They said, "The judges were impressed not only by the excellent performance of Bitteswell, but also by the attention to detail found within the business and the ability of Bitteswell to contain costs and be super-efficient. By controlling the whole production process, the business is in a good position to adapt and adjust to the ups and downs of the market. The support for local grain farmers was also commended."

Richard Higgins told the Ranger, "We have always reared our own birds. Historically we were cage producers so we had a packing station. As we came out of cages and more into free range we kept doing the same thing, but grown somewhat. We produce our own pullets, we grade our own eggs, we produce our own feed, so we keep as much control as possible in the operation."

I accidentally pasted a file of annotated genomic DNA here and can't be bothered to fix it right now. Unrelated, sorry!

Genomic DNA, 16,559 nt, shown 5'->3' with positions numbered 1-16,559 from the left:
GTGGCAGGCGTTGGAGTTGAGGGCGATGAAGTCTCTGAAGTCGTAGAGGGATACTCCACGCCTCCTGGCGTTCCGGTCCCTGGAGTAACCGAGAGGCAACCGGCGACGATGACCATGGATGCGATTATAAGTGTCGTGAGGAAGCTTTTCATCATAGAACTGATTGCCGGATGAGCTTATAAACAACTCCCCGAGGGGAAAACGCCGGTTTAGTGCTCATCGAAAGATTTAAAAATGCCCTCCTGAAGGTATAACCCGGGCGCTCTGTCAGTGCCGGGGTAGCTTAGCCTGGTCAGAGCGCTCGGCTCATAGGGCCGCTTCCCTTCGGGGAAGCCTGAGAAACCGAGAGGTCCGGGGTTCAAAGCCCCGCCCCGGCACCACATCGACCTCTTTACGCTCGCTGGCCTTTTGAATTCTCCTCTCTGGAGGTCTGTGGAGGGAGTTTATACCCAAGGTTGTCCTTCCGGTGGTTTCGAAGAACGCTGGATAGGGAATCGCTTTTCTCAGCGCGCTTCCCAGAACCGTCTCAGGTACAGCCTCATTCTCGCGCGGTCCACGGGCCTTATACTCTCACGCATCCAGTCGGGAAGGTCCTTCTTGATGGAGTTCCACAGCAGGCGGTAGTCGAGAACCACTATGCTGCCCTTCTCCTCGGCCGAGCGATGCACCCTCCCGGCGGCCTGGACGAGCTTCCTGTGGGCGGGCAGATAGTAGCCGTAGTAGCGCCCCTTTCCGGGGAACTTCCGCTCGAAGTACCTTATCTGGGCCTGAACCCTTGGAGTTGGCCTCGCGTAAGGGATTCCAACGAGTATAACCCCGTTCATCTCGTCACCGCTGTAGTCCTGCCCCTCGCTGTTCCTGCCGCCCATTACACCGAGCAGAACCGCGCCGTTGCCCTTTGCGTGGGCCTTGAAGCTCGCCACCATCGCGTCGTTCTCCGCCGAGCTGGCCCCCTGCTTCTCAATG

Andy said what they did enabled them to maintain close control over the whole operation. "It's attention to detail. We're in total control of everything we do and all the products we use. We even buy grain from local farmers, so everything is sourced locally. We genuinely have a very low carbon footprint." For supermarket customers, an integrated operation enabled the company to demonstrate the provenance of their eggs, said Andy.

"And it's nice from a personal point of view," said Richard. "We've all got children and grandchildren and it's nice to think you are looking after the planet as best you can. It gives you a feel good factor as well. As well as a business factor it's a personal feel good factor of doing things in-house, as welfare friendly as possible and as environmentally friendly as possible."

The brothers said they were very pleased to receive the BFREPA award, but insisted that the credit should go to the staff, who ensured the success of the business. "We are delighted to receive this award on behalf of our families and all our loyal staff who, after all, they need a mention because without them this wouldn't be possible," said Andy.